Noting that identities are not static, but constantly shifting, she examined the interplay between processes of self-definition and memory. Thus the land of Balkh is approached as a lieu de memoire, a site of memory that provides a useful prism through which to view the construction of historical identities.
Emphasising the importance of Balkh’s geographical-topographical context as a broad and once-walled oasis, Arezou noted the land was a distinct and distinctly imagined space, a wealthy city of the medieval Silk Road. Forming part of historical Khorasan, Balkh is primarily remembered today as the homeland of the great Persian poets of the Middle Ages and the birthplace of Sufism, for example producing the mystic and poet known today as ‘Rumi.’ In these understandings ‘Balkhiness’ is Islamic and Persian, but not ‘Iranian’ – although in the current context of Tajik-Uzbek political rivalry this is changing. In pre-Islamic times, however, Balkh was only loosely governed by the Sasanian polity, a particular region with its own identified language, Bactrian, and religion, Buddhism. Yet this is only known through Chinese sources, since medieval Arabic and Persian texts merely evoke vague ‘Indic,’ Buddha-praising (botparast) or ‘Zoroastrian’ pre-Islamic cults. Certainly, the iteration of Buddhism practiced in the region was particular and unique, but the totality of the loss of memory remains striking.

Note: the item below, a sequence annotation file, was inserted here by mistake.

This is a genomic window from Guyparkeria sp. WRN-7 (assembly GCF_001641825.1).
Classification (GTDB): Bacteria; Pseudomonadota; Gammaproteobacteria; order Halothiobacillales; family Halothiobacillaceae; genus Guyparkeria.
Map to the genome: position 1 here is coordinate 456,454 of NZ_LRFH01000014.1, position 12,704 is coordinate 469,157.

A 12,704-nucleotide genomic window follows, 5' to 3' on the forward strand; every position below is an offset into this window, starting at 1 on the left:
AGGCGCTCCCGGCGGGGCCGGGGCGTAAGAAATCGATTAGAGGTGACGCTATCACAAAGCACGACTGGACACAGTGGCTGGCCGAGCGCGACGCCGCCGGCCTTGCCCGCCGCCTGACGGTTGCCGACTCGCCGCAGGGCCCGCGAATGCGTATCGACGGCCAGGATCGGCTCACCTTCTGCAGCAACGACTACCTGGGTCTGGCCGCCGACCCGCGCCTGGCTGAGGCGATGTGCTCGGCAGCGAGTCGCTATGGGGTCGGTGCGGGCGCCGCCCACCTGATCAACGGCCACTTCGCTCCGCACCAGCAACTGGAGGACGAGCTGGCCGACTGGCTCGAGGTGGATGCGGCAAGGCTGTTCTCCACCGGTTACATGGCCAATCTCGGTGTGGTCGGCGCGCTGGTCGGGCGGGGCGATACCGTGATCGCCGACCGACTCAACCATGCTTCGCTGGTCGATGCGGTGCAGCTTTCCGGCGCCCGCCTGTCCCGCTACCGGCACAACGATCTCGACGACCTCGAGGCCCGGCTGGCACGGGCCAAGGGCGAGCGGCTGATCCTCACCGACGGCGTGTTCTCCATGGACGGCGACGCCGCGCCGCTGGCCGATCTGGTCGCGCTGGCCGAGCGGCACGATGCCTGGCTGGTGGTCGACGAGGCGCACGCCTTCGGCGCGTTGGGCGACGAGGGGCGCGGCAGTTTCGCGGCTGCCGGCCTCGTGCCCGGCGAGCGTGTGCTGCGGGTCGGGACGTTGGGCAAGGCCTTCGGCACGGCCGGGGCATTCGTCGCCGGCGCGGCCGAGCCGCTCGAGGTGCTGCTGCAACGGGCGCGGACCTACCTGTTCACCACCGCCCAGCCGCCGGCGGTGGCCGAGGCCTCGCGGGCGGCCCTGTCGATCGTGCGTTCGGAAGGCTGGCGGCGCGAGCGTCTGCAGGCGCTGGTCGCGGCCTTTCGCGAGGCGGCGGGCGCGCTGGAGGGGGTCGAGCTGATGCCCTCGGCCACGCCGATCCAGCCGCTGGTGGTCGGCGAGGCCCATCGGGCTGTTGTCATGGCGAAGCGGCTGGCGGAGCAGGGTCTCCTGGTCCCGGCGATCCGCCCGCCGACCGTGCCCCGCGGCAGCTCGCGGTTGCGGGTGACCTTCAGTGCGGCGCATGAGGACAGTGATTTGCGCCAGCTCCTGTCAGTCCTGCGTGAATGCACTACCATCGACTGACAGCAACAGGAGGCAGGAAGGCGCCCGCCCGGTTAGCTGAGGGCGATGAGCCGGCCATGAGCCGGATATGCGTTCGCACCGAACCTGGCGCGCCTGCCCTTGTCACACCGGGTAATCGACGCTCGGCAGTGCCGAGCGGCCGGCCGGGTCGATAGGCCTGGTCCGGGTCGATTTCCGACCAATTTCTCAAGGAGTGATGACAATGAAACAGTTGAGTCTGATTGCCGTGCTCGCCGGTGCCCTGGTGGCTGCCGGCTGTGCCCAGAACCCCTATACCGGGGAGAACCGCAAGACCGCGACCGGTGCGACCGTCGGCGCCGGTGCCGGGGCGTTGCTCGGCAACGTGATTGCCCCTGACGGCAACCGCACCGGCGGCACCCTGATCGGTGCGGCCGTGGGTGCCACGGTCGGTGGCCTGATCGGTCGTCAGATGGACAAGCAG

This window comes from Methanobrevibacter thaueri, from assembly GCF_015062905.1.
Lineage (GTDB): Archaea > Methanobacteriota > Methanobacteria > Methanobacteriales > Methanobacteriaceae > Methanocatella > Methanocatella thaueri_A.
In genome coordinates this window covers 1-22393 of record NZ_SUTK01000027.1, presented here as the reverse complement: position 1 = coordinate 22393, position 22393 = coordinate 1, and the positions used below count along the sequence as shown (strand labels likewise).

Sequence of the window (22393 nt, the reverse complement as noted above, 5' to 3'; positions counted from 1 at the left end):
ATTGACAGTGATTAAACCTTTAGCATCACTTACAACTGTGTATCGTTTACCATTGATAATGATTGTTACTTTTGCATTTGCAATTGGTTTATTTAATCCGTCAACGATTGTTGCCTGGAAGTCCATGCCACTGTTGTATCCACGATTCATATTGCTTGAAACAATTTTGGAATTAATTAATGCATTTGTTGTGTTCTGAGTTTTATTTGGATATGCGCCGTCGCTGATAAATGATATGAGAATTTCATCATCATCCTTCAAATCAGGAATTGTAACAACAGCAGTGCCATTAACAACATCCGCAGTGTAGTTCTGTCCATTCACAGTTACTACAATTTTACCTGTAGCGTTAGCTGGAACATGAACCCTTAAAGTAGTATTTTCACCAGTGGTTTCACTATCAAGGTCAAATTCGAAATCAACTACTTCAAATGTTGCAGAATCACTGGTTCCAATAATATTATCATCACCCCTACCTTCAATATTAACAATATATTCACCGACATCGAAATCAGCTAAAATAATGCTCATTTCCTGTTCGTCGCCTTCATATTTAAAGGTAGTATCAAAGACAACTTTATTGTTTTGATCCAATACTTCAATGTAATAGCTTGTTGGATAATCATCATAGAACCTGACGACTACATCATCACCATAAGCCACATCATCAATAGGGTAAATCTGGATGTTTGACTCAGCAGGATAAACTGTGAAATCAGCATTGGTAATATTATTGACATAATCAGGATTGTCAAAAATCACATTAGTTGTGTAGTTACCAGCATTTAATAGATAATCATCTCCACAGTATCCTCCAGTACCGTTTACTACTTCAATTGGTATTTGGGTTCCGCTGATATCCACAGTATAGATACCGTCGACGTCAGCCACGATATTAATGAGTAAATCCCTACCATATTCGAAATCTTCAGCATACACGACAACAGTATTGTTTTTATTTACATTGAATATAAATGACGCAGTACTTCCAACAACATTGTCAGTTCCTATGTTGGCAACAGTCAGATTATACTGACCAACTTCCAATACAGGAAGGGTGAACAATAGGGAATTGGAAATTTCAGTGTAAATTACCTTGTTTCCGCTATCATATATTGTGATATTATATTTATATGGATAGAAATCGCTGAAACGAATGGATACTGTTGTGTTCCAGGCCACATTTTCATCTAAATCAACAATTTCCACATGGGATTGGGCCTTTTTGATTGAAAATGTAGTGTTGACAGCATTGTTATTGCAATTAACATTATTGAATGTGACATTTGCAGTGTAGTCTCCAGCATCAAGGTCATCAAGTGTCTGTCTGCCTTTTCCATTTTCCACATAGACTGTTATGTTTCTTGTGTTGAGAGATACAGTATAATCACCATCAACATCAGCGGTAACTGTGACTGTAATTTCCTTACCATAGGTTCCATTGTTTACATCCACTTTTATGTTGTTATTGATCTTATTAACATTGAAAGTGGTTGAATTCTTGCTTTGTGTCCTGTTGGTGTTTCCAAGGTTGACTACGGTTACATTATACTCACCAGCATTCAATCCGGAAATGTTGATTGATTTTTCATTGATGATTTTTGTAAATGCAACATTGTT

Ultimately Arezou argued that in this multi-lingual frontier land the development of ‘New’ Persian – a language almost identical to modern Farsi – was constitutive of the reimagining of an Abrahamic and Zoroastrian past, crystallised in a Perso-Islamic historiographical tradition. Represented by such processes as the formalisation of the epic tradition that would become Ferdowsi’s Shahnameh, it is this development which results in the ‘forgetting’ of Balkh’s Buddhist past.
The Long History of Identity, Ethnicity and Nationhood